Heidi Fencl’s introduction during her March 5 After Thoughts address was perhaps not what attendees at the popular UW-Green Bay program are accustomed to hearing.
“If you came wanting to know, what is dark energy?, we’re done,” Fencl said with a smile. “Talk’s over. We don’t know.”
As it turns out, Fencl’s address, “The Universe Falls Up?! Dark Energy and the Accelerating Expansion of Everything,” was as much — maybe more — about questions surrounding astrophysics and the mysteries of the universe as it was about answers. In fact, Fencl’s talk would have been different had she given it even a semester ago, she told a full house in the grand foyer at the Weidner Center for the Performing Arts. A January discovery surrounding dark energy again changed what scientists thought they knew, deepening this intriguing mystery and adding yet another layer to its story.
“So the story keeps building, is what I’m trying to tell you,” said Fencl, UW-Green Bay associate professor of Physics and Women’s and Gender Studies. “We’ve got this whole new twist to play with.”
But if Fencl’s talk presented more questions than answers, audience members didn’t seem to mind. She took them through an abbreviated yet intriguing history of astrophysics and discovery of the universe, from the 18th century “fuzzy objects” of French astronomer Charles Messier to the distance and brightness calculation techniques of early 20th century scientist Henrietta Swan Leavitt. From the known contributions of Edwin Hubble to the unknown questions of the future of the universe, Fencl brought an obvious enthusiasm to her address.
“I’m trying to get you interested and excited about that story, too,” said Fencl, who directed the UW System Women and Science program for five years before coming to the University in 2001.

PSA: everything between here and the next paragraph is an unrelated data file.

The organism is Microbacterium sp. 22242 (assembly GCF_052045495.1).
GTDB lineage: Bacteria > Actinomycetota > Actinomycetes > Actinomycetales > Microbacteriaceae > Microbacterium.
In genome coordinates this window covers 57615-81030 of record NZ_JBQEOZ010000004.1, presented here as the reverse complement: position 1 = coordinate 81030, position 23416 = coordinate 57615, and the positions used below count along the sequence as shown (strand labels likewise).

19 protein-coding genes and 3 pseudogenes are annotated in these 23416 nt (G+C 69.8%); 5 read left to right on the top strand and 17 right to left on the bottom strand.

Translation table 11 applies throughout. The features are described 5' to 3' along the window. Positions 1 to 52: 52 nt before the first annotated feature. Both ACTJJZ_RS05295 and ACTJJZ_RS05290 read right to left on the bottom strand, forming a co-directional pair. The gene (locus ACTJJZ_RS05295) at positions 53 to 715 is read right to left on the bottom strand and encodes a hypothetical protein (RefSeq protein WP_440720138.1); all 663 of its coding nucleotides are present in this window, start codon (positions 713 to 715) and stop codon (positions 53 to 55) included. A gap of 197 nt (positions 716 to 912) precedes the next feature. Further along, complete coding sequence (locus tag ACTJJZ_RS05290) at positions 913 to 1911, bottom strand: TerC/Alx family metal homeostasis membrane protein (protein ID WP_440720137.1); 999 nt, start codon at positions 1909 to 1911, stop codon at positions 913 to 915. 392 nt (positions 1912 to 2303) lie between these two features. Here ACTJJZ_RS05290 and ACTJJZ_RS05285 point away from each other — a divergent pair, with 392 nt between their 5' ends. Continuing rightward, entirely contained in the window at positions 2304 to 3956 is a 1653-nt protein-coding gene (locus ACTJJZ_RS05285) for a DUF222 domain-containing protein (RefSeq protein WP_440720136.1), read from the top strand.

Fencl’s After Thoughts address was the third such event of the 2012-13 academic year, which marks the third season of the popular program. Designed to connect women in the community with UW-Green Bay, the gatherings showcase faculty, staff and guests, and convene women after their workdays for learning, enrichment and fun. The sessions are so named because they provide “After Thoughts” for participants to take with them when they leave.
By design, After Thoughts talks delve into a wide variety of subjects, from physics to literature, the news media to theatre and history. UW-Green Bay Associate Prof. Rebecca Meacham kicked off the 2012-13 After Thoughts season Oct. 1, with her talk, “Fiction’s Burning Questions: Novelists, History and the Creative Spark.” Nov. 13, Jeanne Stangel, UW-Green Bay’s Director of Development and the former Associate Director of UW-Green Bay Athletics, engaged an After Thoughts audience with her address, “The Green Bay Way: The Impact of National Recognition in Collegiate Sports at UW-Green Bay.” The final After Thoughts presentation of 2012-13, featuring Denise Bartell, associate professor of Human Development and Psychology, is slated for Tuesday, April 9.
The popularity of the After Thoughts program endures, attendees say — even when the questions outnumber the answers.
“So I just spent about 25 minutes,” Fencl said Tuesday, prompting audience laughter, “saying, ‘I don’t know.’ ”